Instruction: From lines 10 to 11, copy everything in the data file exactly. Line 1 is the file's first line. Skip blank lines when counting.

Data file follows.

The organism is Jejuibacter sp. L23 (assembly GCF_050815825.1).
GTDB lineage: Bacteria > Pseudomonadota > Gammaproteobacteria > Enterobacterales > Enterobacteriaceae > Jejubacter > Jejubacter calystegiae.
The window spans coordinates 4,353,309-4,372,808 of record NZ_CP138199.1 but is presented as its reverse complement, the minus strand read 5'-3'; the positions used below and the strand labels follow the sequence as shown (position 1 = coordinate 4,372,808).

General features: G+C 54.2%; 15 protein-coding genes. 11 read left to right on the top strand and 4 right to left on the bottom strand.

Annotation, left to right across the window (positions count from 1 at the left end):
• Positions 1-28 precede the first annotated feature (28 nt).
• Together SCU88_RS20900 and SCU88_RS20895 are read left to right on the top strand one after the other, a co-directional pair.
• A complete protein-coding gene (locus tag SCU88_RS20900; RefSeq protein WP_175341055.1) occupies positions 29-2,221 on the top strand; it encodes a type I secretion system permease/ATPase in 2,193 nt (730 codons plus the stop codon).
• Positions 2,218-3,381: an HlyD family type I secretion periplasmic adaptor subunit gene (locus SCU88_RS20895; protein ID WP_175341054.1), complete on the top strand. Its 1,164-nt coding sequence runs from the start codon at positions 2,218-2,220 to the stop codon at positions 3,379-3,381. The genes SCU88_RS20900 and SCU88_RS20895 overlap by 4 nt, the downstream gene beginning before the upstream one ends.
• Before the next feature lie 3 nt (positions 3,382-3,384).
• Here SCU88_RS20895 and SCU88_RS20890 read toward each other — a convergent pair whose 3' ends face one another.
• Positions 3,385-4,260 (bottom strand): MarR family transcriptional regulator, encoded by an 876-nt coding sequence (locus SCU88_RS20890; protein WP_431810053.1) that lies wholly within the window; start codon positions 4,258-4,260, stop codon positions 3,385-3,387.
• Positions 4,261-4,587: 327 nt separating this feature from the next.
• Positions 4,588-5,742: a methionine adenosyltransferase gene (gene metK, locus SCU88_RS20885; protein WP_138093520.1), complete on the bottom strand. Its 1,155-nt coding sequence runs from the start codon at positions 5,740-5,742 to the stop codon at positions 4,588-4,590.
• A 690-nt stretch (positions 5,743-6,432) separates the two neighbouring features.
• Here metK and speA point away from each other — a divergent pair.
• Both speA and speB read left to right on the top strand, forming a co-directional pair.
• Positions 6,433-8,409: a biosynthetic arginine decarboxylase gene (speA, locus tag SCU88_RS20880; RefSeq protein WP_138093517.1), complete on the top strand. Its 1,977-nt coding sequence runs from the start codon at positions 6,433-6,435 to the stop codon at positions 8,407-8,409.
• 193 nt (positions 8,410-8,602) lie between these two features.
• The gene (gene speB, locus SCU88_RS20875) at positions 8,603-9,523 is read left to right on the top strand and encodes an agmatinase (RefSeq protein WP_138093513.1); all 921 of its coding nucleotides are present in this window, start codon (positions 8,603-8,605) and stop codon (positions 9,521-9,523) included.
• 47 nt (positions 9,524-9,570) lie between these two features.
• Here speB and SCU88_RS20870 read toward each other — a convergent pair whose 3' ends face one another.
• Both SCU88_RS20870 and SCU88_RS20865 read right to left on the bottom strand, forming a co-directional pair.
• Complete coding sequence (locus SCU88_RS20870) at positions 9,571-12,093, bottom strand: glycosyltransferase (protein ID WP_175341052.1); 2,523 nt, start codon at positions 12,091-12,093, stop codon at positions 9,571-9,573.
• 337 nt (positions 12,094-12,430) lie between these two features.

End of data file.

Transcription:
• Before the next feature lie 3 nt (positions 3,382-3,384).
• Here SCU88_RS20895 and SCU88_RS20890 read toward each other — a convergent pair whose 3' ends face one another.